Friday, March 18, 2011

Plain-Error Review: Object in Bold Colors


Yes, we know the lesson, but once again we are reminded of the importance of preserving our issues for appeal.

United States v. Dumas, No. 10-3013 (6th Cir. Mar. 16, 2011) (unpublished). Panel of Judges Gilman, Gibbons, and Cook.

Supervised release revocation.

Background:

D got ten months for violating conditions of SR by failing to attend substance-abuse treatment and testing positive for cocaine.

After district court delivered its sentence, it asked whether there were any legal objections. Defense counsel objected to the length of the sentence, requesting more supervised release instead. District court asked counsel to clarify whether the objection was on procedural or substantive grounds. Counsel replied that the objection was that the sentence was "substantively unreasonable." Addressing the objection, the district court explained further the appropriateness of the sentence chosen and the necessity of imprisoning the defendant.

Appeal:

D appealed procedural and substantive reasonableness of sentence.

He argued that the district court neglected his mitigation arguments, that the court violated his due process rights under Rule 32.1(a)(3) by questioning him without informing him of his right to a hearing, and that his waiver of a revocation hearing under Rule 32.1 was not valid. Because the defendant did not raise these alleged procedural errors in the district court after an invitation to do so, review was for plain error.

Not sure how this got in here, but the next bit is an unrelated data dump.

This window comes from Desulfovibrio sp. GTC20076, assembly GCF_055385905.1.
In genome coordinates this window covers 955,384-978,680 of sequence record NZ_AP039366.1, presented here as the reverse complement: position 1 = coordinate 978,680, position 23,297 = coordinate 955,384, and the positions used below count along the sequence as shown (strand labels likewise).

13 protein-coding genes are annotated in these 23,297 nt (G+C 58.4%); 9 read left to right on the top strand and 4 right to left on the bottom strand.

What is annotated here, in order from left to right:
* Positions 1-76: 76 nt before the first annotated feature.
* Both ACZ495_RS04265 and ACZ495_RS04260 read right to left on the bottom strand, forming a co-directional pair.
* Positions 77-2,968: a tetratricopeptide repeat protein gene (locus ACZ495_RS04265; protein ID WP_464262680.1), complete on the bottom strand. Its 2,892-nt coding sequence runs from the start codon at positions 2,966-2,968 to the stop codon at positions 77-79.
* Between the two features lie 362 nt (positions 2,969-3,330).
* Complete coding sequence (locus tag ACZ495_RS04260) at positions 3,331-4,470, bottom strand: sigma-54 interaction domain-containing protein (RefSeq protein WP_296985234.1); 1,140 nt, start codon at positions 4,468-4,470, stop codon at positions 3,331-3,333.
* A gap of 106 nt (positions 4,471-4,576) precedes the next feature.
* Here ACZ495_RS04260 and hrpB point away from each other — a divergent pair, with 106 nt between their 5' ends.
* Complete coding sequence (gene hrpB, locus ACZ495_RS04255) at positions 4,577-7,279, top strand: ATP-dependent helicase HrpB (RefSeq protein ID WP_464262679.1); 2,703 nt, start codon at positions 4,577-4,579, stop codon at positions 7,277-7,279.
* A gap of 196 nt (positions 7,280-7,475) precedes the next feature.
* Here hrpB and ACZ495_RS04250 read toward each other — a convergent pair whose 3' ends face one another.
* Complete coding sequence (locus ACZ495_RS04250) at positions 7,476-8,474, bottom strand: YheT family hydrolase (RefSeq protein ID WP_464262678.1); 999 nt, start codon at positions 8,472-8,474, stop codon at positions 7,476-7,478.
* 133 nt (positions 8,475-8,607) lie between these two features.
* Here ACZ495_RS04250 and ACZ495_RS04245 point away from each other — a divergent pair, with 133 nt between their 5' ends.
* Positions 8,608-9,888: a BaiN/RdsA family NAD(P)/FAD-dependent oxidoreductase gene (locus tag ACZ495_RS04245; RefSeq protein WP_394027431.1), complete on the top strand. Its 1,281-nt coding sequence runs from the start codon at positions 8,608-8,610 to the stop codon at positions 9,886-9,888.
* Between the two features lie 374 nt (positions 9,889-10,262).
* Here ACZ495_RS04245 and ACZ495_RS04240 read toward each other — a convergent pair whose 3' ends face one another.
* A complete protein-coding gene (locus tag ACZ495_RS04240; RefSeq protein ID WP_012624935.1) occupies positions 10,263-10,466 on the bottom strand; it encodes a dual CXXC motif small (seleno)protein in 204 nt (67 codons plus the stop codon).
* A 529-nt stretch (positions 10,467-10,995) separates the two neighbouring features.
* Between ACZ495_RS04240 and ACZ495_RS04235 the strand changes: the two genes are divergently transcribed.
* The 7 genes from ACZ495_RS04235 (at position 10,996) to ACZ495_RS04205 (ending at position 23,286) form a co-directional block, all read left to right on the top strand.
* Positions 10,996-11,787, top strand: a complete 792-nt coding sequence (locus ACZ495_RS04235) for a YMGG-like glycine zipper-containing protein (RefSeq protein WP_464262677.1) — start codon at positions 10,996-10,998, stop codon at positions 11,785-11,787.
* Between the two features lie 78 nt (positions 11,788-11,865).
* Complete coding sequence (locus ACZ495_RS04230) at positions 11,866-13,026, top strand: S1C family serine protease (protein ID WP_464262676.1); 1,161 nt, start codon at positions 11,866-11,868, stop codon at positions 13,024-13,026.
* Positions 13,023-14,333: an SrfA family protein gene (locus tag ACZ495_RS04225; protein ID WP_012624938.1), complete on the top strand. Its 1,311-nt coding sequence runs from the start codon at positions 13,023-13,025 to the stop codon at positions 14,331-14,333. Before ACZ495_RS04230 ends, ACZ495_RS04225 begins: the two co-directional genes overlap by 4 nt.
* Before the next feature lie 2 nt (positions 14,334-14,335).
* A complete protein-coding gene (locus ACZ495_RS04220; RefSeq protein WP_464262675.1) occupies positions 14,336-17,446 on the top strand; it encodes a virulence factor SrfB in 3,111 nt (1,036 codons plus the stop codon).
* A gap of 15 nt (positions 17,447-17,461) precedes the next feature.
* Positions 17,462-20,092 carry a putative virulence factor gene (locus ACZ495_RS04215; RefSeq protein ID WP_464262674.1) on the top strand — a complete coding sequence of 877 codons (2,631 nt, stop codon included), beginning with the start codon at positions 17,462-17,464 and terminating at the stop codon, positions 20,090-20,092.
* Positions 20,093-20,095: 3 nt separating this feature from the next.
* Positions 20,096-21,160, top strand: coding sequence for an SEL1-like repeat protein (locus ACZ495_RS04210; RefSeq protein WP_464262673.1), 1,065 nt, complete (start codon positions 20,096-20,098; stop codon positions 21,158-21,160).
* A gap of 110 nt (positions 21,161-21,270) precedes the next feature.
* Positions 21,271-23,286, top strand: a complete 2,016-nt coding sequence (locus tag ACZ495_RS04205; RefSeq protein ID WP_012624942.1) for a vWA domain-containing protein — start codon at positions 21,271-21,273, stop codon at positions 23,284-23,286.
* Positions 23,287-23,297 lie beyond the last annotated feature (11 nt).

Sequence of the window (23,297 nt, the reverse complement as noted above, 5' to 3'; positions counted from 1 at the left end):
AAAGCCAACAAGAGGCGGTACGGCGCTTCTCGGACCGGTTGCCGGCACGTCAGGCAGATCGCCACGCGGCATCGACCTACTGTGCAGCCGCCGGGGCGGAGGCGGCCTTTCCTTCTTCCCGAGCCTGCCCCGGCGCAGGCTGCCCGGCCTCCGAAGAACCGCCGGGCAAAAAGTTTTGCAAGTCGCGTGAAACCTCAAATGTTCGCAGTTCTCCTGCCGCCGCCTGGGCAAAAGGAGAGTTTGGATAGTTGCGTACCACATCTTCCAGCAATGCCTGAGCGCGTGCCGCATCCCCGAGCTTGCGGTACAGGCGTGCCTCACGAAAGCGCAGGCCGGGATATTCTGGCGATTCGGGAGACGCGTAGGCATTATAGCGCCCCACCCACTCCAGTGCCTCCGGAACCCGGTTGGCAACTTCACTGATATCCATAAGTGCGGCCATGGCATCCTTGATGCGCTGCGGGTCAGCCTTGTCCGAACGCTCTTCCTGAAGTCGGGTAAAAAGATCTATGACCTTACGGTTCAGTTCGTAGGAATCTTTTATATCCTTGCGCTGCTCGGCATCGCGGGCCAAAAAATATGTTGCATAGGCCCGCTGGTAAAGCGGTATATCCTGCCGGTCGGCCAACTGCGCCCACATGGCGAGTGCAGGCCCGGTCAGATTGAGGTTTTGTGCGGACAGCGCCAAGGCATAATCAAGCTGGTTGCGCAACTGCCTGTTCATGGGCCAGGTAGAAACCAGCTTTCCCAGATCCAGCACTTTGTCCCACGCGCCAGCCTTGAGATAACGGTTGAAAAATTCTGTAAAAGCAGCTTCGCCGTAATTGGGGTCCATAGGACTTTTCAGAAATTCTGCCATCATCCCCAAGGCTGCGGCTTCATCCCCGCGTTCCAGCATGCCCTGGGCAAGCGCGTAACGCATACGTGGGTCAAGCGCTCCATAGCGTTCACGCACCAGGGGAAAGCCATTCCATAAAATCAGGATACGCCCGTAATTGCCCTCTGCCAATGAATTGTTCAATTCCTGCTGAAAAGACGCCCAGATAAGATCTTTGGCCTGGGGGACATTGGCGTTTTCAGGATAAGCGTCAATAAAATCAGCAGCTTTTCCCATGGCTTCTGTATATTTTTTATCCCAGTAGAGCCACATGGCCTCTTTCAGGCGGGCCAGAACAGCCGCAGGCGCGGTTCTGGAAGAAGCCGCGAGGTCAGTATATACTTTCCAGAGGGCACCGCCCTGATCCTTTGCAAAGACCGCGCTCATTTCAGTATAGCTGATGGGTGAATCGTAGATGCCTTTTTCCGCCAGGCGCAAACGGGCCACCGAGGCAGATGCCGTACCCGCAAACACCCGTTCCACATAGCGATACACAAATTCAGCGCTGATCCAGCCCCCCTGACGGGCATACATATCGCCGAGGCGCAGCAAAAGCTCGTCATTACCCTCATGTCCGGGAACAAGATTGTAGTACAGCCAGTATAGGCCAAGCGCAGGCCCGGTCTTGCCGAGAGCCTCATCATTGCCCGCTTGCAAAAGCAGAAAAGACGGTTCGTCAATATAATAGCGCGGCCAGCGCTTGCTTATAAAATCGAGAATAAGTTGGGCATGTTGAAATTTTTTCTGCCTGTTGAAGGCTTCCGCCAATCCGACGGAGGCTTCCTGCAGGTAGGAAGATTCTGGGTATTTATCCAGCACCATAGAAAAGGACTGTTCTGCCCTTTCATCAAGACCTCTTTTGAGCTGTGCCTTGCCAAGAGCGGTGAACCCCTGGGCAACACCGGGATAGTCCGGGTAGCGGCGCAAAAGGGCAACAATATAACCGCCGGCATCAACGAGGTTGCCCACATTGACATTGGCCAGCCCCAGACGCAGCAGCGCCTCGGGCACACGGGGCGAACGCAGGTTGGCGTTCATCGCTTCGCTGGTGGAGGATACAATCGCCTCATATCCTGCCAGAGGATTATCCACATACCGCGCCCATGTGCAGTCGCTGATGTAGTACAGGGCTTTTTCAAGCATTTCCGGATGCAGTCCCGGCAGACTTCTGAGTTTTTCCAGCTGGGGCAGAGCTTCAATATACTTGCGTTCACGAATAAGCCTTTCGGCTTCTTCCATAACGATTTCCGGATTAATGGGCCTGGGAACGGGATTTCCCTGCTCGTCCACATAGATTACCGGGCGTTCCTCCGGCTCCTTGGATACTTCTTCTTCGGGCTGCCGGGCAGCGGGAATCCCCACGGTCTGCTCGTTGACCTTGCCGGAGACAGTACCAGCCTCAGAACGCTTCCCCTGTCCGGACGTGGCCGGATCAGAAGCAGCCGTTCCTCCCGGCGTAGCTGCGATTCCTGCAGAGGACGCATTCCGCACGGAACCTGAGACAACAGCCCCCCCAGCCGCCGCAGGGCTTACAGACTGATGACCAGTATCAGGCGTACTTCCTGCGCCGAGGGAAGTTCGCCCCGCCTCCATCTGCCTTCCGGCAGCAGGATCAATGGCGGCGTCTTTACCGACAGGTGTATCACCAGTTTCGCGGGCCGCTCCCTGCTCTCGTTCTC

Appellate court found that "This standard of review poses a problem for [the defendant]." Defendant failed to argue that the alleged errors were plain, affected substantial rights, and seriously affected the fairness/integrity/reputation of the judicial proceedings. Court clarifies that even if the defendant had properly formulated the plain-error arguments his claims would fail. Court found that the district court considered the mitigating arguments. The second alleged error did not affect the defendant’s substantial rights: even if the court violated Rule 32.1 when it questioned the defendant before he waived his right to a hearing, such a violation did not necessarily affect the ultimate sentence. And even if his waiver of a hearing was invalid under Rule 32.1, any error would be harmless. The defendant did not contest his drug use and the evidence was against him.

In terms of substance, the ten-month sentence was reasonable. The defendant evaluated the circumstances and applied the § 3553(a) factors. The defendant had continued using drugs despite the district court’s prior leniency. The sentence was within the guideline range.

Moral of the story: object with specificity! Don’t lose procedural objections in the district court. And if you do face plain-error review, argue with specificity that the error was plain. Yes, it's something we all know, and it may be hard "on the fly," but it's always good to be reminded.

No comments: